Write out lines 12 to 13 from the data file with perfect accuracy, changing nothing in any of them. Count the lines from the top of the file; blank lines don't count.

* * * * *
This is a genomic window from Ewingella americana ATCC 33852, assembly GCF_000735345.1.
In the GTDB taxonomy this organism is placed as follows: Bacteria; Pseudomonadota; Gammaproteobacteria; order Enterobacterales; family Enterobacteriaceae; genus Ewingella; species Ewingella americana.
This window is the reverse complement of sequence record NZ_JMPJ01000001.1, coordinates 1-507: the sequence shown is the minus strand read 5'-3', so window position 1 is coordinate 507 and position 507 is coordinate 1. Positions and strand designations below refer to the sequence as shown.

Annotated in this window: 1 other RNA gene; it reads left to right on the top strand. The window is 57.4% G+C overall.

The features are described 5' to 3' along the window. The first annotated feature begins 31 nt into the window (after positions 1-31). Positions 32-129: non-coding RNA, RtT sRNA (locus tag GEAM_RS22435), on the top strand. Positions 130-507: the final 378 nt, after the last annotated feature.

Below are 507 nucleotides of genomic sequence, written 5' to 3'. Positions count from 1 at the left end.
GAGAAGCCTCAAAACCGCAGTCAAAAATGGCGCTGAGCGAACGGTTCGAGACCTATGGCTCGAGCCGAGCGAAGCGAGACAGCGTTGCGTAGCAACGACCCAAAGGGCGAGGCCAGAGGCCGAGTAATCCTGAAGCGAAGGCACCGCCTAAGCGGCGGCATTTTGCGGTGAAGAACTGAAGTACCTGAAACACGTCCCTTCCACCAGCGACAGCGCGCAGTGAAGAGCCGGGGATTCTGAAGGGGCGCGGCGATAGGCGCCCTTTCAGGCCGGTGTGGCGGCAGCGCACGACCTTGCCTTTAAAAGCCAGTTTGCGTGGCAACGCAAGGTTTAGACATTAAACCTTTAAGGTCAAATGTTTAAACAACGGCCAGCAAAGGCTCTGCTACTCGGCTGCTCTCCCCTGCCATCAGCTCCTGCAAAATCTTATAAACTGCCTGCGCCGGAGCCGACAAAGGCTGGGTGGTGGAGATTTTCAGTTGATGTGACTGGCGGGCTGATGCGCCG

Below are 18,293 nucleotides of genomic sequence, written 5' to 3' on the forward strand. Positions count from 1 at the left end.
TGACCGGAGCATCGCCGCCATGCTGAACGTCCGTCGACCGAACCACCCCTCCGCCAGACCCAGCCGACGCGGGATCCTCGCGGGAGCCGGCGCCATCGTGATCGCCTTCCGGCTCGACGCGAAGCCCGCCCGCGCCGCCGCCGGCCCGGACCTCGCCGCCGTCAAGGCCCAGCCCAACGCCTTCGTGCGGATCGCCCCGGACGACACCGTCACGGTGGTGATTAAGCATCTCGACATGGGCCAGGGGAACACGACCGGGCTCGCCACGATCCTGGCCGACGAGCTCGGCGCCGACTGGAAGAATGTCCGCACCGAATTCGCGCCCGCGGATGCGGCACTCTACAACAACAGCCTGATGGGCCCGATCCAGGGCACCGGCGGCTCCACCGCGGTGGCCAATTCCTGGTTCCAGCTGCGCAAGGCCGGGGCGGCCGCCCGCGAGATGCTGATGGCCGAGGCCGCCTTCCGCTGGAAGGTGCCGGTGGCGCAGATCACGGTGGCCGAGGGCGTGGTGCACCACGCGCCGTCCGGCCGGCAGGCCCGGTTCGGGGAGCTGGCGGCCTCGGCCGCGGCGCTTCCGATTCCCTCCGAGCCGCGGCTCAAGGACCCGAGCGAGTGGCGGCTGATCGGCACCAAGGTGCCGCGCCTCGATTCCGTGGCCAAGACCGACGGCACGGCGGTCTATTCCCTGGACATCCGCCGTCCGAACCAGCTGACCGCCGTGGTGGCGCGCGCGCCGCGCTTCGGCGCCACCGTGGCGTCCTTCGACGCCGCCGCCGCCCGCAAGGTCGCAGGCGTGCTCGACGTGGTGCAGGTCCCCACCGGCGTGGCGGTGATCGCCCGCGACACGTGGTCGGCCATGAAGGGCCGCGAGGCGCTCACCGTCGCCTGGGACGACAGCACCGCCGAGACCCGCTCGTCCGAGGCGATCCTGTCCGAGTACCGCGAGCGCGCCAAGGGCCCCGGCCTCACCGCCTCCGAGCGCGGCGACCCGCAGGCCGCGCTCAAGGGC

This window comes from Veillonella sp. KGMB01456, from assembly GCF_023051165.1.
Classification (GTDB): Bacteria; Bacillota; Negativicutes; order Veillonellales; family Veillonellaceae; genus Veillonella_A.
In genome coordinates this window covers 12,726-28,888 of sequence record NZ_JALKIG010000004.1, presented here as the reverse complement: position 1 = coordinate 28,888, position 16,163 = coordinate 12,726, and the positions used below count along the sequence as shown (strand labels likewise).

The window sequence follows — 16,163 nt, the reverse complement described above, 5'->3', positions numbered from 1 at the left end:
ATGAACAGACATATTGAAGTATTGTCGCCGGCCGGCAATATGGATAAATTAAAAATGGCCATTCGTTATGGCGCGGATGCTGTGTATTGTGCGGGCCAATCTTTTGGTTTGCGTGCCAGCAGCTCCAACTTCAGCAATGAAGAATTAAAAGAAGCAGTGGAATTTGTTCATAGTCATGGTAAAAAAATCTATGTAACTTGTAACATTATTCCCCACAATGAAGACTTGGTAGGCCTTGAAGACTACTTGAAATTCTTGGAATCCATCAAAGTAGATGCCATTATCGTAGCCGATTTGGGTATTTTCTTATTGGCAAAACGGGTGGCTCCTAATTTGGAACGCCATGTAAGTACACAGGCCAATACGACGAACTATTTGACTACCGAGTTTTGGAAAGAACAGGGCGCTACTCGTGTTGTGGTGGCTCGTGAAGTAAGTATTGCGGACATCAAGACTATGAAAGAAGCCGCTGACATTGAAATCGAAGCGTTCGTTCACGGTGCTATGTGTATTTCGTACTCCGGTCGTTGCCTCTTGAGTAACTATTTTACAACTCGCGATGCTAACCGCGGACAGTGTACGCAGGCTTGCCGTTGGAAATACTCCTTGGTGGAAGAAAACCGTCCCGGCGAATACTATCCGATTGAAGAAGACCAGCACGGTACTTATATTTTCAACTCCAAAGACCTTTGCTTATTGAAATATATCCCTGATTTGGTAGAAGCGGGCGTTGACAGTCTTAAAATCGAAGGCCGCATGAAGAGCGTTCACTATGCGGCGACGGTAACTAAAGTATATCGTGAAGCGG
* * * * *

In genome coordinates this window covers 12,726-28,888 of sequence record NZ_JALKIG010000004.1, presented here as the reverse complement: position 1 = coordinate 28,888, position 16,163 = coordinate 12,726, and the positions used below count along the sequence as shown (strand labels likewise).

The window sequence follows — 16,163 nt, the reverse complement described above, 5'->3', positions numbered from 1 at the left end: